Updated: Feb 7, 2019
Almost all the large companies I know are working in some way on an one WoW and are completely under the spell of becoming Agile. We need to be fast, flexible and predictable. On the other hand I hear a lot of talk about that 'Agile' doesn’t work either. It even becomes a dirty word. Though we need to understand where we are and why we are there to really grasp the situation we are in. Scaling Agile is part of this understanding to my opinion.
In 2018 some of my colleagues and I designed a Scaling Agile workshop. You could ask, why do we need this, we have a one WoW and probably, like us, you are already working on some Scaled version, right? Well, that may be true, but the most of us still encounter a lot of challenges in our current WoW and that surfaces, for example, in the form of a lot of dependencies between teams and departments and although not always measured properly we still (in quit many cases) have a long lead time. So Agility is far away still.
The reason we are working on an Agile WoW is that we as a company have a strategy which needs a fast and flexible (and predictable) delivery. We want a fast service for our customers and we are not there yet!
So, is there something wrong with our WoW, or first Agile steps? Well, that’s a quick and big ‘no’. The beautiful thing is that the most of us are very successful with a WoW. Might sound like a contradiction to what I just claimed, but it’s true. Because we are so successful and Agile is almost everywhere, we encounter the real issues we as a company have. It makes our challenges really transparent. That’s also what Agile methods like Scrum and Kanban promises us, right? Well here it is and now we can do something with it. Though, a lot of organizations stop right there and just see these surfacing issues as a downside of working towards Agile. But this is just step one. Years and years we build our companies to become what they are now and we can’t expect to turn into Agile companies overnight or in a year for that matter. It takes time.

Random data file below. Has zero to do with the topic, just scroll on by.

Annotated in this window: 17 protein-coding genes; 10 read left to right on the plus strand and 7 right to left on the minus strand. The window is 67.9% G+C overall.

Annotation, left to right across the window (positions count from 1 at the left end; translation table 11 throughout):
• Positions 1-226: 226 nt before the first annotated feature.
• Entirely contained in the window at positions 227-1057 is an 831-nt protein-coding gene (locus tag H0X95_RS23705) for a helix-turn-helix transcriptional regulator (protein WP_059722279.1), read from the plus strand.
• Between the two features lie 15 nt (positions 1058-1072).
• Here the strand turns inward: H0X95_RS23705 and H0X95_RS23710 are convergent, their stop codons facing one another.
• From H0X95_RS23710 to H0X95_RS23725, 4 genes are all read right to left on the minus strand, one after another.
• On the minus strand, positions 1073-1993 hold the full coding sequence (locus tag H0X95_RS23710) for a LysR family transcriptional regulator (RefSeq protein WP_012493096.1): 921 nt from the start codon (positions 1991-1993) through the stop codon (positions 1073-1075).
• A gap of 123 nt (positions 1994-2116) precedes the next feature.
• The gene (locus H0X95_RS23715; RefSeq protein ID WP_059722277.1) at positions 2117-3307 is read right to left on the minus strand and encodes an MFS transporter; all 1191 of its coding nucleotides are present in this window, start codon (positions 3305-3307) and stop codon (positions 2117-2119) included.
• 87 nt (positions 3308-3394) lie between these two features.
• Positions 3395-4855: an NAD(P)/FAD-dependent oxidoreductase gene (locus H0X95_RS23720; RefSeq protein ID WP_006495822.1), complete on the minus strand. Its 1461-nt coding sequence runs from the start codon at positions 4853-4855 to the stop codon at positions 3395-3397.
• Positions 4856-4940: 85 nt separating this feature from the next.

Especially large and complex organizations have complex IT landscapes and process structures. To break that down and bring that into something we can turn into feature teams that can truly service the customer end to end in one sprint is just very difficult and that takes time.
Although we have a lot of Scrum and or Kanban teams, still the larger amount of them are component teams. That means we need a lot of handovers between teams (read dependencies) and even departments or external companies to service the customer. We build pieces of the product instead of end to end solutions.
Working in a large and complex organization means we can’t just apply ‘normal’ Scrum like the Scrumguide prescribes. Scrum is designed for one team and we are with way more than one team. Though that’s what the most of us did when they transform into an Agile organization. We copy paste Scrum teams along process steps and IT architectural components. We as Agile Coaches are often asked to help these teams to grown on Agile Maturity. We can see a team as part of the whole system (within a product). So, we optimize the parts instead of the whole. MIT and Harvard studies have already proven that optimizing the parts is not going to optimize the whole. Worse even, optimizing the parts will slow your organization down.
As Scaling enthusiasts we believe Scaling Agile is a handy toolbox thing, but also a necessity to at least understand. So we can recognise and act on related situations when needed. Therefor we developed a workshop and training that creates awareness, not just a framework, but understanding of the wat we are organized right now and what you can do with it. It would be a waste to just press on better single teams and be blind for actually not helping the system, but helping it to slow down. So, if you want to learn more you can join our workshop, join the guild or a meet up and talk and learn about it. We also have a lot to learn still and can use your insights as well.